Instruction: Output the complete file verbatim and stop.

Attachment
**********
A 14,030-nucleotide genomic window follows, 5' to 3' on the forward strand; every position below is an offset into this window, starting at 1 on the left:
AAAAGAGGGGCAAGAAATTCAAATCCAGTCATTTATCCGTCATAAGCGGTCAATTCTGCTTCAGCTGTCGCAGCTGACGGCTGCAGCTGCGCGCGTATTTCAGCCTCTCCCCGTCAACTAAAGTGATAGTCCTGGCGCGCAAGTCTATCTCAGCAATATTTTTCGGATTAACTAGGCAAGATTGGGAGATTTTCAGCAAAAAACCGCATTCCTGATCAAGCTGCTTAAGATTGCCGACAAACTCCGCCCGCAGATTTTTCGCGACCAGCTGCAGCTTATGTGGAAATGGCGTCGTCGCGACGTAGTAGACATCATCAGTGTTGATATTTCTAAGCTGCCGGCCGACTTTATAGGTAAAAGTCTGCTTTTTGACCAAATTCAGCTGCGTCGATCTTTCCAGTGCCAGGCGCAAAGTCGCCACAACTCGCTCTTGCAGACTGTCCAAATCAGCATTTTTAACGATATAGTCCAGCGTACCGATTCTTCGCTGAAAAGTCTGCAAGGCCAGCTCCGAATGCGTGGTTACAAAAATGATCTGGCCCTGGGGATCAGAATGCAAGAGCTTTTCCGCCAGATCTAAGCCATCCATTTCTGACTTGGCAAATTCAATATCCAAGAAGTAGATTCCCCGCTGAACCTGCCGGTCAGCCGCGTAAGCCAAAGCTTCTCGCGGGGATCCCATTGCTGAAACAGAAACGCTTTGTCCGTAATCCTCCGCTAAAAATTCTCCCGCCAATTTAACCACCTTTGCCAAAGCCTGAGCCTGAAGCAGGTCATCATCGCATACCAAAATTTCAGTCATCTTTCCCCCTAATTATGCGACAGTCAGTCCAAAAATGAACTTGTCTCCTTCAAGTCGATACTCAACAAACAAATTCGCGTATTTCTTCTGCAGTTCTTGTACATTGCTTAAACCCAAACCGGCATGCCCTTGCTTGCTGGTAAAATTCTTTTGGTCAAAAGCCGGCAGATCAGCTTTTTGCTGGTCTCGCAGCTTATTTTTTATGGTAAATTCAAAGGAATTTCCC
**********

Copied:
A 14,030-nucleotide genomic window follows, 5' to 3' on the forward strand; every position below is an offset into this window, starting at 1 on the left:
AAAAGAGGGGCAAGAAATTCAAATCCAGTCATTTATCCGTCATAAGCGGTCAATTCTGCTTCAGCTGTCGCAGCTGACGGCTGCAGCTGCGCGCGTATTTCAGCCTCTCCCCGTCAACTAAAGTGATAGTCCTGGCGCGCAAGTCTATCTCAGCAATATTTTTCGGATTAACTAGGCAAGATTGGGAGATTTTCAGCAAAAAACCGCATTCCTGATCAAGCTGCTTAAGATTGCCGACAAACTCCGCCCGCAGATTTTTCGCGACCAGCTGCAGCTTATGTGGAAATGGCGTCGTCGCGACGTAGTAGACATCATCAGTGTTGATATTTCTAAGCTGCCGGCCGACTTTATAGGTAAAAGTCTGCTTTTTGACCAAATTCAGCTGCGTCGATCTTTCCAGTGCCAGGCGCAAAGTCGCCACAACTCGCTCTTGCAGACTGTCCAAATCAGCATTTTTAACGATATAGTCCAGCGTACCGATTCTTCGCTGAAAAGTCTGCAAGGCCAGCTCCGAATGCGTGGTTACAAAAATGATCTGGCCCTGGGGATCAGAATGCAAGAGCTTTTCCGCCAGATCTAAGCCATCCATTTCTGACTTGGCAAATTCAATATCCAAGAAGTAGATTCCCCGCTGAACCTGCCGGTCAGCCGCGTAAGCCAAAGCTTCTCGCGGGGATCCCATTGCTGAAACAGAAACGCTTTGTCCGTAATCCTCCGCTAAAAATTCTCCCGCCAATTTAACCACCTTTGCCAAAGCCTGAGCCTGAAGCAGGTCATCATCGCATACCAAAATTTCAGTCATCTTTCCCCCTAATTATGCGACAGTCAGTCCAAAAATGAACTTGTCTCCTTCAAGTCGATACTCAACAAACAAATTCGCGTATTTCTTCTGCAGTTCTTGTACATTGCTTAAACCCAAACCGGCATGCCCTTGCTTGCTGGTAAAATTCTTTTGGTCAAAAGCCGGCAGATCAGCTTTTTGCTGGTCTCGCAGCTTATTTTTTATGGTAAATTCAAAGGAATTTCCC